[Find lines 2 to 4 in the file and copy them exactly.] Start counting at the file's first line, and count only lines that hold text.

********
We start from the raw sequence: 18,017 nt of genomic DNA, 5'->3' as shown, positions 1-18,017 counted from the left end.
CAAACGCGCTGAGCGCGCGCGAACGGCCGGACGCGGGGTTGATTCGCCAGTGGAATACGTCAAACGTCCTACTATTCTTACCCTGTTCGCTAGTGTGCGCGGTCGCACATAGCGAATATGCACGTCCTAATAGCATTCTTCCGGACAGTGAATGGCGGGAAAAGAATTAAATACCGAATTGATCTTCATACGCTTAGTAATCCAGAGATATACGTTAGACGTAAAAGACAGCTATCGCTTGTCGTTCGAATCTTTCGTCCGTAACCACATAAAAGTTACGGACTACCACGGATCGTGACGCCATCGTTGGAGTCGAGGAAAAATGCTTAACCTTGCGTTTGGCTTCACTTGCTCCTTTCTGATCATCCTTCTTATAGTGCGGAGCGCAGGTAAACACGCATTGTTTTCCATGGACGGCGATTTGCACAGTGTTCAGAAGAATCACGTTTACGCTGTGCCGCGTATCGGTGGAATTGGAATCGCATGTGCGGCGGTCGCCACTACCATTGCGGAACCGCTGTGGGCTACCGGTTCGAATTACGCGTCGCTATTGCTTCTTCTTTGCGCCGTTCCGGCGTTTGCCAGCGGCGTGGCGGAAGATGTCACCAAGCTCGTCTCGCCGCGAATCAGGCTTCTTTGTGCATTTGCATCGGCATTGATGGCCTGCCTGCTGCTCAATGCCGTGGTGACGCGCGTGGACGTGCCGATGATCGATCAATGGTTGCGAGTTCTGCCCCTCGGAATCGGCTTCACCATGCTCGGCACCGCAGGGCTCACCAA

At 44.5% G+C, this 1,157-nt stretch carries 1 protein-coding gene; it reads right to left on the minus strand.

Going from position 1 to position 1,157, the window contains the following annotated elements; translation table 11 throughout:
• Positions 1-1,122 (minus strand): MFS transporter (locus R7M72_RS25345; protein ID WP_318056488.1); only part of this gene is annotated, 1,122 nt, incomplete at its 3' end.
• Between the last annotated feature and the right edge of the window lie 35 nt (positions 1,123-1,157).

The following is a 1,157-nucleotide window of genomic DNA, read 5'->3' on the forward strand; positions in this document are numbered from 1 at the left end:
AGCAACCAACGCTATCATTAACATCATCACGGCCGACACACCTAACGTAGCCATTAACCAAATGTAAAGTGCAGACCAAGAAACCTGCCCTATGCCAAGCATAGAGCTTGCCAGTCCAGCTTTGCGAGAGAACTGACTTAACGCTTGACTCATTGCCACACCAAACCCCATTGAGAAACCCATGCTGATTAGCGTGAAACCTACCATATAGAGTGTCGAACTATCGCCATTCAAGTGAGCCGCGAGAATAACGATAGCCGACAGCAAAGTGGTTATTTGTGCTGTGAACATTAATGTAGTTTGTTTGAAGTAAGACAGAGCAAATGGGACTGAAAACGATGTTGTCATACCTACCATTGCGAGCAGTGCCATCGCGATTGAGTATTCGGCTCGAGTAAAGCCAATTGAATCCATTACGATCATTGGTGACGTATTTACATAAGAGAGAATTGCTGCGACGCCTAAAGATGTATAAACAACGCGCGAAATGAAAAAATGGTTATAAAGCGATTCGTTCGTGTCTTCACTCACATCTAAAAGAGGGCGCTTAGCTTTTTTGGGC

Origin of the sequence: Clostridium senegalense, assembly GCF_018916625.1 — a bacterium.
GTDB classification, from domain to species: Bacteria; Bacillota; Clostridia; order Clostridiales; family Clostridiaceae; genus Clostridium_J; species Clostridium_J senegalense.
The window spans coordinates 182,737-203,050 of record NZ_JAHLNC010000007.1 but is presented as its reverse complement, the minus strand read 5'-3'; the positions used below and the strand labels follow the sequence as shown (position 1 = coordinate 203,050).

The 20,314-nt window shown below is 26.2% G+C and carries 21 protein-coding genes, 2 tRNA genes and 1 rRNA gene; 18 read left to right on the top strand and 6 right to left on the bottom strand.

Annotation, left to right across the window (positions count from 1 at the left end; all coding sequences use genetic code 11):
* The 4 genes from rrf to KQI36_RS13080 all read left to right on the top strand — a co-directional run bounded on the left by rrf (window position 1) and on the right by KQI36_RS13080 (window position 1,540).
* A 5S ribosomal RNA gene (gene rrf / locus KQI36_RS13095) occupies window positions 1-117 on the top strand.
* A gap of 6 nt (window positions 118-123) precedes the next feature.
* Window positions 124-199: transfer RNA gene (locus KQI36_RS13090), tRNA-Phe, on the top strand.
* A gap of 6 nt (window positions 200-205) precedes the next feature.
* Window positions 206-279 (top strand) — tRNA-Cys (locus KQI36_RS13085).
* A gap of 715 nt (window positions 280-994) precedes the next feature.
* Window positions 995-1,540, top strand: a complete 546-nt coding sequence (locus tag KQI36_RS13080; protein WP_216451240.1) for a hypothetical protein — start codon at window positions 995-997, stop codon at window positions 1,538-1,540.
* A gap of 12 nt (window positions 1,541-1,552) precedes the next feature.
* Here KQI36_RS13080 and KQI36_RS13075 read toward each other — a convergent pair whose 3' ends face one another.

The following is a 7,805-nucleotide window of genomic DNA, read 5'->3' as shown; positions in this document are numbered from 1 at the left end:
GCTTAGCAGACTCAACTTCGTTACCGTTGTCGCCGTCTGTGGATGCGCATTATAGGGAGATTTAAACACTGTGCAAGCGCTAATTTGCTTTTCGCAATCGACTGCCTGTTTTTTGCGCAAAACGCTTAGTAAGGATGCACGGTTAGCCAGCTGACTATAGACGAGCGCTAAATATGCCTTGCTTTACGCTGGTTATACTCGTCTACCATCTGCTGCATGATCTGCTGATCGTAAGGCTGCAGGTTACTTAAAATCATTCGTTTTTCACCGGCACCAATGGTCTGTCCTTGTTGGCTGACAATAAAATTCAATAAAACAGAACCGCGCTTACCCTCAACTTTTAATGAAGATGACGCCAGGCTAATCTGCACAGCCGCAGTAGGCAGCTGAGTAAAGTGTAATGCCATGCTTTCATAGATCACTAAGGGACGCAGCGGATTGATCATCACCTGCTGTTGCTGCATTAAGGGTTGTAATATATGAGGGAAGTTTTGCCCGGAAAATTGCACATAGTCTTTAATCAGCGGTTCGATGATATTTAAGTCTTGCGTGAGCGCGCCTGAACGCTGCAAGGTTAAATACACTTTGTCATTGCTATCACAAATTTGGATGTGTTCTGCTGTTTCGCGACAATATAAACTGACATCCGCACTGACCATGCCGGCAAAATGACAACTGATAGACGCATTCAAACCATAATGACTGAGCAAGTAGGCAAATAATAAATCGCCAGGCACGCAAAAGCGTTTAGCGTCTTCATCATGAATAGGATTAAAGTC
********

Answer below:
CAAACGCGCTGAGCGCGCGCGAACGGCCGGACGCGGGGTTGATTCGCCAGTGGAATACGTCAAACGTCCTACTATTCTTACCCTGTTCGCTAGTGTGCGCGGTCGCACATAGCGAATATGCACGTCCTAATAGCATTCTTCCGGACAGTGAATGGCGGGAAAAGAATTAAATACCGAATTGATCTTCATACGCTTAGTAATCCAGAGATATACGTTAGACGTAAAAGACAGCTATCGCTTGTCGTTCGAATCTTTCGTCCGTAACCACATAAAAGTTACGGACTACCACGGATCGTGACGCCATCGTTGGAGTCGAGGAAAAATGCTTAACCTTGCGTTTGGCTTCACTTGCTCCTTTCTGATCATCCTTCTTATAGTGCGGAGCGCAGGTAAACACGCATTGTTTTCCATGGACGGCGATTTGCACAGTGTTCAGAAGAATCACGTTTACGCTGTGCCGCGTATCGGTGGAATTGGAATCGCATGTGCGGCGGTCGCCACTACCATTGCGGAACCGCTGTGGGCTACCGGTTCGAATTACGCGTCGCTATTGCTTCTTCTTTGCGCCGTTCCGGCGTTTGCCAGCGGCGTGGCGGAAGATGTCACCAAGCTCGTCTCGCCGCGAATCAGGCTTCTTTGTGCATTTGCATCGGCATTGATGGCCTGCCTGCTGCTCAATGCCGTGGTGACGCGCGTGGACGTGCCGATGATCGATCAATGGTTGCGAGTTCTGCCCCTCGGAATCGGCTTCACCATGCTCGGCACCGCAGGGCTCACCAA

At 44.5% G+C, this 1,157-nt stretch carries 1 protein-coding gene; it reads right to left on the minus strand.

Going from position 1 to position 1,157, the window contains the following annotated elements; translation table 11 throughout: